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Regional Cooperation Boosts Economic Development

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Rockland County Executive Day, and Others, Cite Challenges For New Economy

By Tina Traster

The nation’s political divide has stalled progress on infrastructure projects and other economic initiatives but local county executives from both sides of the aisle say they are collectively focused on regional issues driving the economy.

“How can we work together when we are attacking each other?” asked Rockland County Executive Ed Day, who along with Westchester County Executive George Latimer and Bergen County Executive James Tedesco III, spoke Tuesday at the annual County Executive Forum sponsored by the Palisades Institute at Dominican College.

“I’ve seen kindergartners act better than this,” Day offered.

The three regional leaders collectively bemoaned the federal government’s inaction on the Hudson Tunnel project, compensation for 9/11 responders, and SALT, the new tax plan that has had an unfair impact on the region.

“If we can’t move people in and out of the metropolitan region, the economic impact will be very bad,” said Tedesco.

But the county executives expressed optimism about the regional economy, citing healthy bond ratings, larger surpluses, and innovative economic development strategies to combat retail and declining office occupancy challenges. Day gave a shout out to Jeremy Schulman, who this week became the county’s new Director of Economic Development and Tourism, replacing Lucy Redzeposki.

At least twice, Latimer said he supported Day’s invitation to lure Amazon to Rockland, after the giant company withdrew its plans to relocate in Queens. Amazon apparently did not RSVP.

“What’s good for the region is good for us,” Latimer added.

What became clear during the panel discussion was an acknowledgment that the region, and the nation, is undergoing a sea change in economic development. Adaptive re-use, reinventing existing corridors, new configurations in how we work, and entrepreneurial drivers are calling for new ways to think about existing and future development.

“Business is changing,” said Latimer. “Smaller organizations are our future. We are less likely to fill our large buildings with one company.”

Westchester County is experimenting with Element 46, an incubator program that will give solo entrepreneurs an opportunity to use county-owned space to grow a business, and to avail themselves of resources like SCORE.

A cohort of 15 selected entrepreneurs will be housed in a number of co-working locations in the county and paired with some of the best minds across business, innovation, and the investment community.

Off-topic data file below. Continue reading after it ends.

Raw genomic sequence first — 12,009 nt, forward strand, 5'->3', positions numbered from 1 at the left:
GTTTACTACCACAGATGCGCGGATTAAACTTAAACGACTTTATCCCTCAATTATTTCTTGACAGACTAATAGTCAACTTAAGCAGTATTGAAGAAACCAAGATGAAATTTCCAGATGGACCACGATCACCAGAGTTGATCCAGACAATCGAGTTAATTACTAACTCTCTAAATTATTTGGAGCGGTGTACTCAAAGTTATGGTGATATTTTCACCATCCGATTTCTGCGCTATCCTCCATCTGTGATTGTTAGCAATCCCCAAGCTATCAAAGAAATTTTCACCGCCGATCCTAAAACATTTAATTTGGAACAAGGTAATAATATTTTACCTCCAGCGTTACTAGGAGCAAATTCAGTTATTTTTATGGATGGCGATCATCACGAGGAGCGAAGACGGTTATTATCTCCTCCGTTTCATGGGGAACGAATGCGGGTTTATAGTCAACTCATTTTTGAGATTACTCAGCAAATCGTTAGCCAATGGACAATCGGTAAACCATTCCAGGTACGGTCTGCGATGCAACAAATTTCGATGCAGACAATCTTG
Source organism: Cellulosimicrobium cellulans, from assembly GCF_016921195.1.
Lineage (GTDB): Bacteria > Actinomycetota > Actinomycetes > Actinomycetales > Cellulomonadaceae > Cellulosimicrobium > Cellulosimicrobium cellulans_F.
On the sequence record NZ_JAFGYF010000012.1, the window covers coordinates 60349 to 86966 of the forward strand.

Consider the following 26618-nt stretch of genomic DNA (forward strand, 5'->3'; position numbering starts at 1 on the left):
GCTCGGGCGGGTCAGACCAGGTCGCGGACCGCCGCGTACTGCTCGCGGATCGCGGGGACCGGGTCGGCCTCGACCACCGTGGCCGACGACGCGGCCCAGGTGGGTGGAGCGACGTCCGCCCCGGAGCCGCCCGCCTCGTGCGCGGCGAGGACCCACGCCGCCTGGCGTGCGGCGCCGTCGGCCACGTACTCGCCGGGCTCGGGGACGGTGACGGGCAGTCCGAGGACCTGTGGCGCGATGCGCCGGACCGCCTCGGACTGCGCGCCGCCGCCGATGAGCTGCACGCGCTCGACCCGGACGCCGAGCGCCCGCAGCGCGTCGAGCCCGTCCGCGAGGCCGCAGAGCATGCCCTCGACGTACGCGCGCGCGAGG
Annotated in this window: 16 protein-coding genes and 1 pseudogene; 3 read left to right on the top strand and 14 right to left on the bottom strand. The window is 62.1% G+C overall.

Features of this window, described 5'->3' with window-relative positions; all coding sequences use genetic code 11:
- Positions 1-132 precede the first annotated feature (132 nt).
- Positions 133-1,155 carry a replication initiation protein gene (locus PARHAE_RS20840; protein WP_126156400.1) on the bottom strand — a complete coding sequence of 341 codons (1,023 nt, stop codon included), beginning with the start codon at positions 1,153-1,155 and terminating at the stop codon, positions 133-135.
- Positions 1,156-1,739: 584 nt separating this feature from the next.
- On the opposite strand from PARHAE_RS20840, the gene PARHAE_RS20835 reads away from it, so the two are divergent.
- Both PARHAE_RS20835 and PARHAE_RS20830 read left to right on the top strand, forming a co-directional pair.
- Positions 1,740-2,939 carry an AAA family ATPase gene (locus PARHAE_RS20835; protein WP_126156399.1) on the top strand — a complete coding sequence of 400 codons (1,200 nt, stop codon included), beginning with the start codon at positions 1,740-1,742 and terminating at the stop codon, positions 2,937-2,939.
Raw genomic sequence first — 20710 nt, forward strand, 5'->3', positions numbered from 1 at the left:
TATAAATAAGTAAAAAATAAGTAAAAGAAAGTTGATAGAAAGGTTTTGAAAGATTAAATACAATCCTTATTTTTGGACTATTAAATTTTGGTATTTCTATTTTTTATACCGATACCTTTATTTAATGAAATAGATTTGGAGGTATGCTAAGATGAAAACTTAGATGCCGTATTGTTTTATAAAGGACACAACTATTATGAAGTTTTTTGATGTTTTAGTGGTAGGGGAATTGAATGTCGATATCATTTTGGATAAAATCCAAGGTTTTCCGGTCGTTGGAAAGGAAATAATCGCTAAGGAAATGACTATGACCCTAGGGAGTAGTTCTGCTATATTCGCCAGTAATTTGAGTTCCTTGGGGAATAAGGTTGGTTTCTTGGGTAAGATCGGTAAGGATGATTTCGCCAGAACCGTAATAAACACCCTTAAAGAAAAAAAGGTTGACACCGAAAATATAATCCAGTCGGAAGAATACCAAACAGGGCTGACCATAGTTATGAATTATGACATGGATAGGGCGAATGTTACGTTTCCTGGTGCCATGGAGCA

“This is like Shark Tank,” said Latimer. “If we provide physical space and capital, we will see businesses grow, and perhaps we’ll have a bio-tech industry cluster like Silicon Valley. This kind of support is the first step in that direction.”

Day echoed the sentiment, saying “It’s critically important to have small businesses thrive,” adding that Rockland’s SBA has given out more than 125 loans. But he also said he wants to see the Palisades Center, a major tax generator in the county, negotiate with Clarkstown to reach a settlement over the protracted legal dispute concerning the mall’s desire to use 250,000-square-feet on the fourth floor that is empty.

“If large malls don’t redefine themselves, they will shut down,” said Day.

In Westchester, offices and large spaces are being converted into residential use. “Adaptive re-use is happening in ways we haven’t seen before,” Latimer said, adding that when he was a child growing up in the county, families shopped downtown. Then strip malls came along, followed by outdoor malls, which were eventually usurped by indoor malls.

“Now it’s time for another iteration,” he said, adding we need to provide “incentives for repurposing.”

While Westchester and Rockland are feeling the brunt of a retail reset and the collapse of many large chains and vacant storefronts, Tedesco says Paramus is “the number 2 zip code in retail sales.”

He cites the revitalized Bergen Town Center, which has created a niche marketplace for value retailing, but he also says Garden State Plaza is shifting its focus to 500 residential units and an office pad.

“Developers come here because we make sure they get what they need,” he said.

There is much anticipation over the forecasted late fall opening of the American Dream Mall of America, Meadowlands in Bergen County. The $3 billion retail and entertainment destination, which is being built by developer Triple Five, is a concept without parallel.

The American Dream Mall, which will be 55% entertainment, will include an 8-acre water park, an 8.5-acre Nickelodeon Universe theme with two record-setting roller coasters — the Spinning Coaster, the tallest and longest free-spinning coaster in the world, and the Euro-Fighter. There will be a huge LEGOLAND Discovery Center with a 4-D cinema. The mall is expected to be the largest indoor theme park in the western hemisphere when it is complete.

Many in Rockland worry what impact the new mall will have on the Palisades Center.

Hopefully, the spirit of regional cooperation and collaboration will abound.

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